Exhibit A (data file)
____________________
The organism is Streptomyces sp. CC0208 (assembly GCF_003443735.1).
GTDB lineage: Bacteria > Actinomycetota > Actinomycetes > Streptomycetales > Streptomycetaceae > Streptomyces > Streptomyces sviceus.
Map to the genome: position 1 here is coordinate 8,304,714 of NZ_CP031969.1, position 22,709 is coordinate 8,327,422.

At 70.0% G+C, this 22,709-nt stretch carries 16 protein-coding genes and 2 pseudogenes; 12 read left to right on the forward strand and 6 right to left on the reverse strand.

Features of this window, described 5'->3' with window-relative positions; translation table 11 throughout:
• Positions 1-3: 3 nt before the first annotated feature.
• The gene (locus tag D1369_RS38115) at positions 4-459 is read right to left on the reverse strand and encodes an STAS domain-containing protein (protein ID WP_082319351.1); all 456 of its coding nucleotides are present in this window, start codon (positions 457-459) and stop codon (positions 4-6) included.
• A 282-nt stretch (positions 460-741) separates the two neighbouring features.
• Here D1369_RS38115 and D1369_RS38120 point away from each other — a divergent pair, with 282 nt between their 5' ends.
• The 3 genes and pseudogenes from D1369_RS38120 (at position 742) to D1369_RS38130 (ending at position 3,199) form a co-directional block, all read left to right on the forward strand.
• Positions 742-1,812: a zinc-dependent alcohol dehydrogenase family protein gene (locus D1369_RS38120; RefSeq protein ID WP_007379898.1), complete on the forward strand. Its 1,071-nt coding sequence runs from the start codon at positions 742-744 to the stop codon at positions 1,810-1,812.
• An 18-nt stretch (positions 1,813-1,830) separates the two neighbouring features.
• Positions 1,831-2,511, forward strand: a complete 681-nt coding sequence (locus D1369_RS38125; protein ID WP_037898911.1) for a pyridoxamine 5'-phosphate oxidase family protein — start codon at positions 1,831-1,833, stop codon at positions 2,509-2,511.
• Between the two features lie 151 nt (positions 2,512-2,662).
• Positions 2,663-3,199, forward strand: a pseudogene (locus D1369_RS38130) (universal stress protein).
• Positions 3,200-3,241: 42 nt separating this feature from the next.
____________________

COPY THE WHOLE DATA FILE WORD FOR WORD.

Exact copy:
The organism is Streptomyces sp. CC0208 (assembly GCF_003443735.1).
GTDB lineage: Bacteria > Actinomycetota > Actinomycetes > Streptomycetales > Streptomycetaceae > Streptomyces > Streptomyces sviceus.
Map to the genome: position 1 here is coordinate 8,304,714 of NZ_CP031969.1, position 22,709 is coordinate 8,327,422.

At 70.0% G+C, this 22,709-nt stretch carries 16 protein-coding genes and 2 pseudogenes; 12 read left to right on the forward strand and 6 right to left on the reverse strand.

Features of this window, described 5'->3' with window-relative positions; translation table 11 throughout:
• Positions 1-3: 3 nt before the first annotated feature.
• The gene (locus tag D1369_RS38115) at positions 4-459 is read right to left on the reverse strand and encodes an STAS domain-containing protein (protein ID WP_082319351.1); all 456 of its coding nucleotides are present in this window, start codon (positions 457-459) and stop codon (positions 4-6) included.
• A 282-nt stretch (positions 460-741) separates the two neighbouring features.
• Here D1369_RS38115 and D1369_RS38120 point away from each other — a divergent pair, with 282 nt between their 5' ends.
• The 3 genes and pseudogenes from D1369_RS38120 (at position 742) to D1369_RS38130 (ending at position 3,199) form a co-directional block, all read left to right on the forward strand.
• Positions 742-1,812: a zinc-dependent alcohol dehydrogenase family protein gene (locus D1369_RS38120; RefSeq protein ID WP_007379898.1), complete on the forward strand. Its 1,071-nt coding sequence runs from the start codon at positions 742-744 to the stop codon at positions 1,810-1,812.
• An 18-nt stretch (positions 1,813-1,830) separates the two neighbouring features.
• Positions 1,831-2,511, forward strand: a complete 681-nt coding sequence (locus D1369_RS38125; protein ID WP_037898911.1) for a pyridoxamine 5'-phosphate oxidase family protein — start codon at positions 1,831-1,833, stop codon at positions 2,509-2,511.
• Between the two features lie 151 nt (positions 2,512-2,662).
• Positions 2,663-3,199, forward strand: a pseudogene (locus D1369_RS38130) (universal stress protein).
• Positions 3,200-3,241: 42 nt separating this feature from the next.